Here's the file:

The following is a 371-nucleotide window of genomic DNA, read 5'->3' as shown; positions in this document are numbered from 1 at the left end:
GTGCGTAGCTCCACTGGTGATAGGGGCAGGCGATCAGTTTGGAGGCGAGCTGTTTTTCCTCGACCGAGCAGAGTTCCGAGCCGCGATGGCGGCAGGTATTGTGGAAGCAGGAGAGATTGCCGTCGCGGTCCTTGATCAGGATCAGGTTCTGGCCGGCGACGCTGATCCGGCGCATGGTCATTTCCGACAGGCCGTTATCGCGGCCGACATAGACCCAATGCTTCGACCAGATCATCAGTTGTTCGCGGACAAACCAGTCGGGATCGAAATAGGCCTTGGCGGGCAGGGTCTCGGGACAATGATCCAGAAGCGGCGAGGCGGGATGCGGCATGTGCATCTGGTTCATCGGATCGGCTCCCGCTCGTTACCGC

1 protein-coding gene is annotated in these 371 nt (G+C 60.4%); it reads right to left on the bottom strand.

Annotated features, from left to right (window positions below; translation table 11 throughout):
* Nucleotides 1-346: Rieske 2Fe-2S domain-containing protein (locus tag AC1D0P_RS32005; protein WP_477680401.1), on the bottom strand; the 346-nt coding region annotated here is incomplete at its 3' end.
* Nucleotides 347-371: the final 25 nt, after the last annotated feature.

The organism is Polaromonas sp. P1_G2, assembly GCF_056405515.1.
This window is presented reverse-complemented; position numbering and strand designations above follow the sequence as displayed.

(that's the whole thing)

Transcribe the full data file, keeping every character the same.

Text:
The following is a 371-nucleotide window of genomic DNA, read 5'->3' as shown; positions in this document are numbered from 1 at the left end:
GTGCGTAGCTCCACTGGTGATAGGGGCAGGCGATCAGTTTGGAGGCGAGCTGTTTTTCCTCGACCGAGCAGAGTTCCGAGCCGCGATGGCGGCAGGTATTGTGGAAGCAGGAGAGATTGCCGTCGCGGTCCTTGATCAGGATCAGGTTCTGGCCGGCGACGCTGATCCGGCGCATGGTCATTTCCGACAGGCCGTTATCGCGGCCGACATAGACCCAATGCTTCGACCAGATCATCAGTTGTTCGCGGACAAACCAGTCGGGATCGAAATAGGCCTTGGCGGGCAGGGTCTCGGGACAATGATCCAGAAGCGGCGAGGCGGGATGCGGCATGTGCATCTGGTTCATCGGATCGGCTCCCGCTCGTTACCGC

1 protein-coding gene is annotated in these 371 nt (G+C 60.4%); it reads right to left on the bottom strand.

Annotated features, from left to right (window positions below; translation table 11 throughout):
* Nucleotides 1-346: Rieske 2Fe-2S domain-containing protein (locus tag AC1D0P_RS32005; protein WP_477680401.1), on the bottom strand; the 346-nt coding region annotated here is incomplete at its 3' end.
* Nucleotides 347-371: the final 25 nt, after the last annotated feature.

The organism is Polaromonas sp. P1_G2, assembly GCF_056405515.1.
This window is presented reverse-complemented; position numbering and strand designations above follow the sequence as displayed.